Clubs and societies
The Trinity College Associated Clubs (TCAC) provides leadership for the annual Orientation Week program at the beginning of the year and facilitates a multitude of social, cultural and sporting events throughout the year. Trinity's clubs and societies run many different functions and events throughout the year, including the wine cellar, billiards room, "Beer Budlay", Dialectic Society, Music Society, environmental committee, dance club, arts studio, film society, drama club, informal dining society, games society and many more. Trinity is presently the only Melbourne University college to produce both a musical and a play each year.
Trinity College participates in many different sports in intercollegiate competition, including Australian Rules football, soccer, netball, hockey, athletics, swimming, volleyball, squash, tennis and badminton. The college also has a particularly strong tradition in rowing and rugby. In these competitions (and in general), Trinity has developed a rivalry with neighbouring colleges Ormond College and Queen's College. The most serious and popular of grudge matches is the annual Trinity College v. Ormond College rugby match.
Chapel and choir
The Choir of Trinity College have become a nationally renowned ensemble, known especially but not exclusively for choral music in the tradition of English cathedrals and the collegiate chapels of Oxford and Cambridge. The choir sings Evensong in the chapel during term. Choral Evensong at Trinity has become a well-known liturgical event in Melbourne. The choir also performs locally and tours internationally and has made a number of radio broadcasts and CD recordings, including five albums for ABC Classics.
Since 1956 the college has provided liturgical hospitality to a local Anglican congregation, the Canterbury Fellowship. The Choir of the Canterbury Fellowship sing for choral services on Sunday mornings and Evensong out of term time.
- 1876–1918 Alexander Leeper
- 1918–1946 John Clifford Valentine Behan
- 1946–1964 Ronald William Trafford Cowan
- 1965–1973 Robin Lorimer Sharwood AM
- 1974–1997 Evan Laurie Burge
- 1997–2006 Donald John Markwell
- 2007–present Andrew Brian McGowan
- 1883–1884 The Revd Canon Henry H P Handfield
- 1884–1894 The Revd Canon Robert Potter
- 1894–1898 The Revd Canon Joseph Carlisle
- 1898–1911 The Revd Reginald Stephen, Sub-Warden 1898-1905, later Dean of St Paul's Cathedral, Melbourne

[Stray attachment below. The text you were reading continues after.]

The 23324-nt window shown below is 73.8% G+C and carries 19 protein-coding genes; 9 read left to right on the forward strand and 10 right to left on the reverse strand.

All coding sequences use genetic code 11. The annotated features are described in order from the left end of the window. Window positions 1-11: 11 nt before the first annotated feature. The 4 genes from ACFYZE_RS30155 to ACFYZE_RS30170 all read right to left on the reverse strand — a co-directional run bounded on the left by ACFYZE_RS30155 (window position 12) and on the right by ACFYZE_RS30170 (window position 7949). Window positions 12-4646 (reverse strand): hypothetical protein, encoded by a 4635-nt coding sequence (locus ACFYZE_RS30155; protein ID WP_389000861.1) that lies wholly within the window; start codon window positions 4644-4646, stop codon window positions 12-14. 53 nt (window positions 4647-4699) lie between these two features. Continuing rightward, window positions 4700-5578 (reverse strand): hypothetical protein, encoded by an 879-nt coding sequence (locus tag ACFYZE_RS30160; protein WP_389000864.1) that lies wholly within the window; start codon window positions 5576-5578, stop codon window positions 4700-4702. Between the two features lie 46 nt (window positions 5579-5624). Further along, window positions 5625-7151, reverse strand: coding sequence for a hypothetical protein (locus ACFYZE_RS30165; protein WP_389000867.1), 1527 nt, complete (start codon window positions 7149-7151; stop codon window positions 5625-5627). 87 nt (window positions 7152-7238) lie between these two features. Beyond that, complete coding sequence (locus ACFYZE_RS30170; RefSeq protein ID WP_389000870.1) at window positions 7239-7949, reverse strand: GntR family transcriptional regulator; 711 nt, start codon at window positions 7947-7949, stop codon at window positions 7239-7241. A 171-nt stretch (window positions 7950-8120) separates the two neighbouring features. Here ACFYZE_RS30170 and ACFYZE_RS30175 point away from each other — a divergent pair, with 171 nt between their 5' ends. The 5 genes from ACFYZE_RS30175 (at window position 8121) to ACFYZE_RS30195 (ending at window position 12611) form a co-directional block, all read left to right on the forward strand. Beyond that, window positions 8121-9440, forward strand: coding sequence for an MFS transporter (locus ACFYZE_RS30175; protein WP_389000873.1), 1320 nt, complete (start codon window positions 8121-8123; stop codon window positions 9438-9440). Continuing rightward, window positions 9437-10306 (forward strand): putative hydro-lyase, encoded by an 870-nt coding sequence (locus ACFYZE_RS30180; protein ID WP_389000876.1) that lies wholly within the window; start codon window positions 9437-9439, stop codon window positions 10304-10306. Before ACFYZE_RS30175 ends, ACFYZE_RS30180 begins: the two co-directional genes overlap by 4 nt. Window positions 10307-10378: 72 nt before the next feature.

- 1906–1907 The Revd Frederick G. Masters
- 1907–1908 The Revd Frederick W. R. Newton
- 1909–1911 The Revd James Ray Norman
- 1911–1917 The Revd George Ellis Aickin, First Principal of Ridley College, Melbourne and Dean of St Paul's Cathedral, Melbourne
- 1917–1923 The Revd Eustace Vernon Wade, Second Principal of Ridley College, Melbourne
- 1924 The Revd J. Butler Johnston
- 1925–1926 The Revd Robert Esmond Sutton
- 1927 The Revd R. Harmieson
- 1928–1934 The Revd Thomas M. Robinson, later Warden of St John's College, Morpeth
- 1935-1935 The Revd George Green
- 1936–1944 The Revd John D. McKie, later Bishop Coadjutor, Anglican Diocese of Melbourne
- 1944–1950 The Revd John N. Falkingham, later Dean of Christ Church Cathedral (Newcastle, New South Wales)
- 1951–1961 The Revd Alfred Bird
- 1961–1969 The Revd Barry Russell Marshall OGS
- 1970 The Revd James A. Grant AM, later Bishop Coadjutor, Anglican Diocese of Melbourne and Dean of St Paul's Cathedral, Melbourne
- 1971–1974 The Revd James Minchin
- 1975–1976 The Revd Roger Sharr
- 1977–1981 The Revd Rodney Oliver
- 1982–1987 The Revd Peter Wellock
- 1988–1994 The Revd Ronald Browning
- 1995–2003 The Revd David Cole
- 2003–2007 The Revd Richard Treloar
- 2007–2009 The Revd Timothy Gaden
- 2009–2012 The Revd Andreas Loewe, current Dean of St Paul's Cathedral, Melbourne
- Sir Stanley Argyle - Premier of Victoria (1932–1935)
- The Most Revd Philip Aspinall, Archbishop of Brisbane (2002–present); Primate of the Anglican Church of Australia (2005–present)
- Sir Roderick Carnegie AC
- The Right Revd Peter Carnley AC - Archbishop of Perth and Primate of the Anglican Church of Australia (2000–2005)
- The Right Hon Richard Gardiner Casey - Governor General of Australia (1965–1969)
- Manning Clark AC - historian
- Adrienne Clarke AC - Lieutenant Governor of Victoria, botanist
- Derek Denton - scientist
- Kay Goldsworthy - first woman bishop in the Anglican Church of Australia
- Sir Rupert Hamer - Premier of Victoria (1972–1981)
- Sir Edmund Herring - Chief Justice of Victoria (1944–1964)
- The Right Revd Peter Hollingworth - Archbishop of Brisbane, Governor General of Australia (2001–2003)
- Ananda Krishnan - Malaysian entrepreneur
- Richard Larkins - Vice-Chancellor of Monash University
- Peter McPhee - historian, former Provost of the University of Melbourne
- A. G. L. Shaw - historian
- Rob Sitch - actor and film director
- Michael Thwaites - poet and public servant
- Mechai Viravaidya - Thai social reformer
- Chester Wilmot - historian and war correspondent
- Brian T Loton AC - Chairman of BHP